Type of Housing Predicts Rate of Readmission to Hospital but not Length of Stay in People with Schizophrenia on the Gold Coast in Queensland

Browne, Graeme, Courtney, Mary D., & Meehan, Tom (2004) Type of Housing Predicts Rate of Readmission to Hospital but not Length of Stay in People with Schizophrenia on the Gold Coast in Queensland. Australian Health Review, 27(1), pp. 65-72.

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Accommodation is considered to be important by institutions interested in mental health care both in Australia and internationally. Some authorities assert that no component of a community mental health system is more important than decent affordable housing. Unfortunately there has been little research in Australia into the consequences of discharging people with a primary diagnosis of schizophrenia to different types of accommodation. This paper uses archival data to investigate the outcomes for people with schizophrenia discharged to two types of accommodation. The types of accommodation chosen are the person’s own home and run for profit boarding-house. These two were chosen because the literature suggests that they are the respectively the most and least desirable types of accommodation. Results suggest that people with schizophrenia who were discharged to boarding houses are significantly more likely to be readmitted to the psychiatric unit of Gold Coast Hospital, although their length of stay in hospital is not significantly different.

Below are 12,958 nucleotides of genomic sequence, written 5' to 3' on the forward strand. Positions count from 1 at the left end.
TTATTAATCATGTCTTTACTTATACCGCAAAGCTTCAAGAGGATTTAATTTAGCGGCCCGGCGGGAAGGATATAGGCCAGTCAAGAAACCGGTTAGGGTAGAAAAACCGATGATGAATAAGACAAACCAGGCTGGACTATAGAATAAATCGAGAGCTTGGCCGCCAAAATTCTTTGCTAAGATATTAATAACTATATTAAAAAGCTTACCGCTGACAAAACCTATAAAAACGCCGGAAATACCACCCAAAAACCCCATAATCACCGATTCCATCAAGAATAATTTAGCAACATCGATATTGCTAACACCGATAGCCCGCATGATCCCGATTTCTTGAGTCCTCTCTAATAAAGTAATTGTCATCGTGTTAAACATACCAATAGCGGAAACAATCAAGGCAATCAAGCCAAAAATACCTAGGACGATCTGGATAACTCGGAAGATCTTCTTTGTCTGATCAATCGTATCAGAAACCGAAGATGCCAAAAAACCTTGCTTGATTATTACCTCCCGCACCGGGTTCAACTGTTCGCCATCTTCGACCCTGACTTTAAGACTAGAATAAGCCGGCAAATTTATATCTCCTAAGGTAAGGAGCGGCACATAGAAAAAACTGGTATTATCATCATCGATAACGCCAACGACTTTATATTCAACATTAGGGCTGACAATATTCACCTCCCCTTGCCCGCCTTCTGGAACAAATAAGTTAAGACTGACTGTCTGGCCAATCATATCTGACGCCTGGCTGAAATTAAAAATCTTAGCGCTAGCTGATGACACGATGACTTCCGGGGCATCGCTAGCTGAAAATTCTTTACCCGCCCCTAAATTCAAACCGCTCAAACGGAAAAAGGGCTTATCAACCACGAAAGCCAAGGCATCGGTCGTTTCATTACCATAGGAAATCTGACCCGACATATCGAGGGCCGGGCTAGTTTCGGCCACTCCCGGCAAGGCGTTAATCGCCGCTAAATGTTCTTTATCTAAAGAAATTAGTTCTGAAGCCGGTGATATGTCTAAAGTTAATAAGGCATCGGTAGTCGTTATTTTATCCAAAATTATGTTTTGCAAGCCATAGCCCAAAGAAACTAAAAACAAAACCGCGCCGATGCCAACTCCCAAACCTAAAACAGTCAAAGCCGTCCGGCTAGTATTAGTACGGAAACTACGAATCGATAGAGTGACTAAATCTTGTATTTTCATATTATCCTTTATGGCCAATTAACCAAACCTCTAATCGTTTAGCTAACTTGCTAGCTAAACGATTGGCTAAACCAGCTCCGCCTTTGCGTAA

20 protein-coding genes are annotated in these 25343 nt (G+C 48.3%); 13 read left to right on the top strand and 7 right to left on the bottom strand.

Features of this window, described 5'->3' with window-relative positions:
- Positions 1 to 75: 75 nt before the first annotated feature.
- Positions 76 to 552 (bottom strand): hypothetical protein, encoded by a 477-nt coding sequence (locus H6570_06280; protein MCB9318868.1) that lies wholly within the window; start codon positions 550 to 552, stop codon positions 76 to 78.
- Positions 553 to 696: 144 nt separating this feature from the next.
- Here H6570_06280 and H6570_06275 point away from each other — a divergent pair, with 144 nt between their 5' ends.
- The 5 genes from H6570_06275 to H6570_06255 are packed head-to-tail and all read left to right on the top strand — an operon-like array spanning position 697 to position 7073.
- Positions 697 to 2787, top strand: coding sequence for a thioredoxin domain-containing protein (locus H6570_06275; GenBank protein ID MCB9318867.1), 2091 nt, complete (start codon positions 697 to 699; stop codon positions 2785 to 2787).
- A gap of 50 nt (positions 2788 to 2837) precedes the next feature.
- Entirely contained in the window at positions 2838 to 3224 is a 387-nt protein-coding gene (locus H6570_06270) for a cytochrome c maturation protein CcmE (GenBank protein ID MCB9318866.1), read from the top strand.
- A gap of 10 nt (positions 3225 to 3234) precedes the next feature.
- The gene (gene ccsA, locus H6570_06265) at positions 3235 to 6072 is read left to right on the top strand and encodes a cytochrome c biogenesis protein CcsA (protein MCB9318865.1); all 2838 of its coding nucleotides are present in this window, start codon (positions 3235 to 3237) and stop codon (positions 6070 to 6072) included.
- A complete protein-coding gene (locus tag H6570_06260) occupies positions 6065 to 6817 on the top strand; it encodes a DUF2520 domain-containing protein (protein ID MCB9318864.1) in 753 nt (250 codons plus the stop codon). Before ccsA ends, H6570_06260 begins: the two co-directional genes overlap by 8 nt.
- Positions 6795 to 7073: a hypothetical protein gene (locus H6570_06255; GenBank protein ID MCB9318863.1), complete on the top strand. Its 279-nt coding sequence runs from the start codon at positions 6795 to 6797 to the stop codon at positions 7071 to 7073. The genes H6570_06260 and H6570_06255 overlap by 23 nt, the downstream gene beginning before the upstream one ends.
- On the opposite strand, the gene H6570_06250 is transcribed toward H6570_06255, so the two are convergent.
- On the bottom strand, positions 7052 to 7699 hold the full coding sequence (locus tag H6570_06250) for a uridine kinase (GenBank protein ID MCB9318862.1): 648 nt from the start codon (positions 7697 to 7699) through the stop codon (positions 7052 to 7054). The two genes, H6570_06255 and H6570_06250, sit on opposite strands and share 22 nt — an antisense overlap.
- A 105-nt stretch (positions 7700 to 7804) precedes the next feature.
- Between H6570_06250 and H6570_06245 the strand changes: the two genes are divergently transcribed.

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ID Code: 1307
Item Type: Journal Article
Refereed: Yes
Additional Information: Self-archiving of the author-version is not yet supported by this publisher.
For more information, please refer to the journal’s website (see link) or contact the author. Author contact details: m.courtney@qut.edu.au
Additional URLs:
Keywords: Housing, schizophrenia, admission rates, boarding house
ISSN: 0156-5788
Subjects: Australian and New Zealand Standard Research Classification > MEDICAL AND HEALTH SCIENCES (110000) > NURSING (111000) > Mental Health Nursing (111005)
Divisions: Current > QUT Faculties and Divisions > Faculty of Health
Current > Institutes > Institute of Health and Biomedical Innovation
Copyright Owner: Copyright 2004 Australian Healthcare Association
Deposited On: 23 Nov 2006 00:00
Last Modified: 29 Feb 2012 13:09

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